Here we are in December of 2020 – are you longing to travel? Me too! We’ve been in the tiny island nation of Grenada for six months. That’s the longest we’ve been in any one country (including the US) since 2017. Hurricane season is over and Caribbean nations are starting to cautiously relax their coronavirus restrictions and to reopen for tourism. Hooray! But that sure doesn’t mean that it’s easy or cheap to travel yet. Follow along with me on the thrilling adventure of sailing twelve miles and overcoming infinite bureaucratic red tape to get from Grenada 🇬🇩 to St Vincent and the Grenadines 🇻🇨
First of all, the protocols for entering each country have been changing weekly – it’s hard to keep track! St Vincent has actually done a pretty good job of updating a web page with their requirements. In a nutshell, we have to pass a Covid test in Grenada, then travel to SVG and take a second test, quarantining while we wait for the results. If both tests are negative, we are free to clear in and explore the country. Sounds easy, right? 😜 Obviously, you are not familiar with the concept of island time. (Skip to the end if you just want to know how much it cost)
We’ve spent the past three weeks on the island of Carriacou, a pleasant day sail north of the big island of Grenada, and still part of the country of Grenada. From our anchorage, we could look northwest and see Clifton Harbor Union Island – the southernmost island in St Vincent, less than 12 miles away. But …. until last week, the only open port of entry for SVG was on the main island of St Vincent, over 50 miles further north. AND the only clinic in Carriacou that does Covid tests only performs the tests on Mondays and Wednesdays at 1:00pm. Then they put the tests on a ferry and ship them back to Grenada for processing. Talk about adding time and complexity to the process! We waited until Union Island reopened to visitors (giving them a week to work out the kinks) and then Cheryl on SV LeefNu put together a spreadsheet of all of the steps in the process and we went to work!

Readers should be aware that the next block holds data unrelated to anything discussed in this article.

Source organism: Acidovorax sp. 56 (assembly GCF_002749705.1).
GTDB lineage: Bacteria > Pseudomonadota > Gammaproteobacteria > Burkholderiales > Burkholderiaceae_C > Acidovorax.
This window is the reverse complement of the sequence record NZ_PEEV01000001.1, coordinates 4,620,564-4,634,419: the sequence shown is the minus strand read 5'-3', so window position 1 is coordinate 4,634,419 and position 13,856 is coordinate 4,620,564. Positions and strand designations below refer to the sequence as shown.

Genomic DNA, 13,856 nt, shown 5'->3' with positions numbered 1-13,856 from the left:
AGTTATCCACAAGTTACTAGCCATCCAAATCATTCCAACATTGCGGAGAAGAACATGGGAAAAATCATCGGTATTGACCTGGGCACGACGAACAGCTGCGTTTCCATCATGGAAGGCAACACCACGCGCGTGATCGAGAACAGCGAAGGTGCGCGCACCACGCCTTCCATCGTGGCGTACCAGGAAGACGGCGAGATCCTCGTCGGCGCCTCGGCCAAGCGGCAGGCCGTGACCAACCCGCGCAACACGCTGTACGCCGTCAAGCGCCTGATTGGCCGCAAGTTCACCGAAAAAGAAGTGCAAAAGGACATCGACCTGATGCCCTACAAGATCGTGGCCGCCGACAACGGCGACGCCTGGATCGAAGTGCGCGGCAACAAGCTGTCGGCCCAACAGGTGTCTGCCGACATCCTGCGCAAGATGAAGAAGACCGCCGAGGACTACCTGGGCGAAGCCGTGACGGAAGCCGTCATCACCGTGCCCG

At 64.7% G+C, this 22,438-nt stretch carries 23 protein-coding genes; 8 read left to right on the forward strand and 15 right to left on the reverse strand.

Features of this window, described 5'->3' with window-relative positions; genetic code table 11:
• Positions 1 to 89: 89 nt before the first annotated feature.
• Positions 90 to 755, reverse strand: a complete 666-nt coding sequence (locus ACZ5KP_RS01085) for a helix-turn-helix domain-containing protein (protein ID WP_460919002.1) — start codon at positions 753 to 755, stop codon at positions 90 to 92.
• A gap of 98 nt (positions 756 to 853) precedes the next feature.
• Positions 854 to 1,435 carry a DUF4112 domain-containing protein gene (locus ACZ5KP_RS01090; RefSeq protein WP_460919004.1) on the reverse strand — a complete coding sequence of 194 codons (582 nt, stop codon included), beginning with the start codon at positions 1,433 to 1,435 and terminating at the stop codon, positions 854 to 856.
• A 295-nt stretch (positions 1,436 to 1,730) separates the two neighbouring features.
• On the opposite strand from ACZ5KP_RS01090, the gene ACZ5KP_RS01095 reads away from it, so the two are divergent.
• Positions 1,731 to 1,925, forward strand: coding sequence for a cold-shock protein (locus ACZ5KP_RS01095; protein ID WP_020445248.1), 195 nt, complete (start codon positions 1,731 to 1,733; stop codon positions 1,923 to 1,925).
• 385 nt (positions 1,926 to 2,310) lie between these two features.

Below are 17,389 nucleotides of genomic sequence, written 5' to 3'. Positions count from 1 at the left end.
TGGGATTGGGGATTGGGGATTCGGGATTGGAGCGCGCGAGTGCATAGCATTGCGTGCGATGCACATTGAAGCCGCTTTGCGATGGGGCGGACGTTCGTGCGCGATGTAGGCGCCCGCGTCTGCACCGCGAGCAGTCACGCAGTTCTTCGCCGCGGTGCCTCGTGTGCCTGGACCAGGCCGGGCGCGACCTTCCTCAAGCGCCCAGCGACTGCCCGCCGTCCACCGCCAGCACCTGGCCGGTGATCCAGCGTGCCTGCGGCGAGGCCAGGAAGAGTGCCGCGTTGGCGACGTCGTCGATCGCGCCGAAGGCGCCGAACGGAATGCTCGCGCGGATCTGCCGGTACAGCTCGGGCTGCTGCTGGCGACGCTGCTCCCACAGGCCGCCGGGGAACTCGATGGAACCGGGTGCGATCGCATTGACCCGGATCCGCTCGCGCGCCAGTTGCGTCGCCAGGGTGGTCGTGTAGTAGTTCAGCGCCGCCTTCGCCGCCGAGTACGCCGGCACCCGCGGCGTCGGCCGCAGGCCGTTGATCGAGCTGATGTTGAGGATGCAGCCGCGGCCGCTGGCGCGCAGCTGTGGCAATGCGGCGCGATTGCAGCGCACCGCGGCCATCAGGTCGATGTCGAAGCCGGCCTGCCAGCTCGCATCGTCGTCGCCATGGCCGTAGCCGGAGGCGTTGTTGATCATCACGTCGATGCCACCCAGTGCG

Step 1: Request permission to travel to St Vincent
On Wednesday December 2, I sent an email to SVGARRIVALS requesting permission to travel from Carriacou to Union Island over a week later, on 10 December. I attached a “Request to quarantine aboard” form with lots of details about our boat, crew, travel history and health status. I didn’t receive any sort of response until late Friday afternoon when I wrote back and asked politely whether I should cancel my PCR test appointment on Monday. That did it. I received an email stating we were approved!
Step 2: Pre-travel Covid PCR test
I can’t believe I made it all the way to December 2020 without a q-tip up the nose! Well, no longer. We dinghied ashore and joined a small parade of other sailors walking toward the L’esterre Health Clinic. The nurse looked a bit taken aback to see us all lined up at the front door. She muttered, “I hope I have enough swabs” and directed us one at a time to the office to pay. Then another long wait in the hot airless clinic until being called into the nurse’s office to get poked. She had exactly enough tests for the 16 people who showed up that day. The nurse was surprisingly gentle, and we were free again one hour and 820ecd ($300) later. Yikes! Now the clock is ticking. We need to make sure we can get to SVG within the 72 hours that this test is valid. I’d cry if we missed our chance and had to get a second test and shell out ANOTHER $300 bucks.
Step 3: Wait for test results. Stress out. Jump each time you get an email notification
There’s a long list of paperwork we need to submit to St Vincent 24-hours before we arrive. But the very first item on the list is our negative test results. So we hold our breath, cross our fingers, and hope the tests made it onto Monday night’s ferry to Grenada and hope that the General Hospital isn’t too overwhelmed to process our tests quickly. Did I mention that St Vincent only performs tests on Monday, Wednesday, and Thursday? So if we miss our scheduled arrival on Thursday, we’ll have to go on Friday, wait on a quarantine mooring ball until Monday to get tested, and THEN stay in quarantine until we get the results. Or, they might not let us in at all because our Grenada test results would be older than 72 hours. Oh, the stress!
Step 4: Lots more paperwork – finalize permission to travel to SVG